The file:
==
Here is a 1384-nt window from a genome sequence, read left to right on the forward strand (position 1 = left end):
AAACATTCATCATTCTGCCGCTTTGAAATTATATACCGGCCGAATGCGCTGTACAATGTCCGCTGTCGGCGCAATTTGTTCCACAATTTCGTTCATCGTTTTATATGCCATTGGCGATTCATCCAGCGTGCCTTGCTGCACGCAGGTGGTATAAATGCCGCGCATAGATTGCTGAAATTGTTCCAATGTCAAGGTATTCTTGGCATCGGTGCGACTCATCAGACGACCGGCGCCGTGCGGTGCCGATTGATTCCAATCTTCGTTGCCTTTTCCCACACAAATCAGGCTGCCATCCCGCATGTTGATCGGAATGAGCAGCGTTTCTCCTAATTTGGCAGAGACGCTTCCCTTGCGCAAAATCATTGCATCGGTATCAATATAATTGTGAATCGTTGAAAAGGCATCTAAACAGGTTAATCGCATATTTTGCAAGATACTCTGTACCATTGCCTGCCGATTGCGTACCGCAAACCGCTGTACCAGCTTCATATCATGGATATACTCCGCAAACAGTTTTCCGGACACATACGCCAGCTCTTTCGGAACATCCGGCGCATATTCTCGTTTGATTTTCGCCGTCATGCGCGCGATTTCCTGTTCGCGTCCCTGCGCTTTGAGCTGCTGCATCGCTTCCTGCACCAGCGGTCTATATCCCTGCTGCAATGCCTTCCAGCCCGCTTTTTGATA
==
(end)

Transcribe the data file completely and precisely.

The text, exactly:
Here is a 1384-nt window from a genome sequence, read left to right on the forward strand (position 1 = left end):
AAACATTCATCATTCTGCCGCTTTGAAATTATATACCGGCCGAATGCGCTGTACAATGTCCGCTGTCGGCGCAATTTGTTCCACAATTTCGTTCATCGTTTTATATGCCATTGGCGATTCATCCAGCGTGCCTTGCTGCACGCAGGTGGTATAAATGCCGCGCATAGATTGCTGAAATTGTTCCAATGTCAAGGTATTCTTGGCATCGGTGCGACTCATCAGACGACCGGCGCCGTGCGGTGCCGATTGATTCCAATCTTCGTTGCCTTTTCCCACACAAATCAGGCTGCCATCCCGCATGTTGATCGGAATGAGCAGCGTTTCTCCTAATTTGGCAGAGACGCTTCCCTTGCGCAAAATCATTGCATCGGTATCAATATAATTGTGAATCGTTGAAAAGGCATCTAAACAGGTTAATCGCATATTTTGCAAGATACTCTGTACCATTGCCTGCCGATTGCGTACCGCAAACCGCTGTACCAGCTTCATATCATGGATATACTCCGCAAACAGTTTTCCGGACACATACGCCAGCTCTTTCGGAACATCCGGCGCATATTCTCGTTTGATTTTCGCCGTCATGCGCGCGATTTCCTGTTCGCGTCCCTGCGCTTTGAGCTGCTGCATCGCTTCCTGCACCAGCGGTCTATATCCCTGCTGCAATGCCTTCCAGCCCGCTTTTTGATA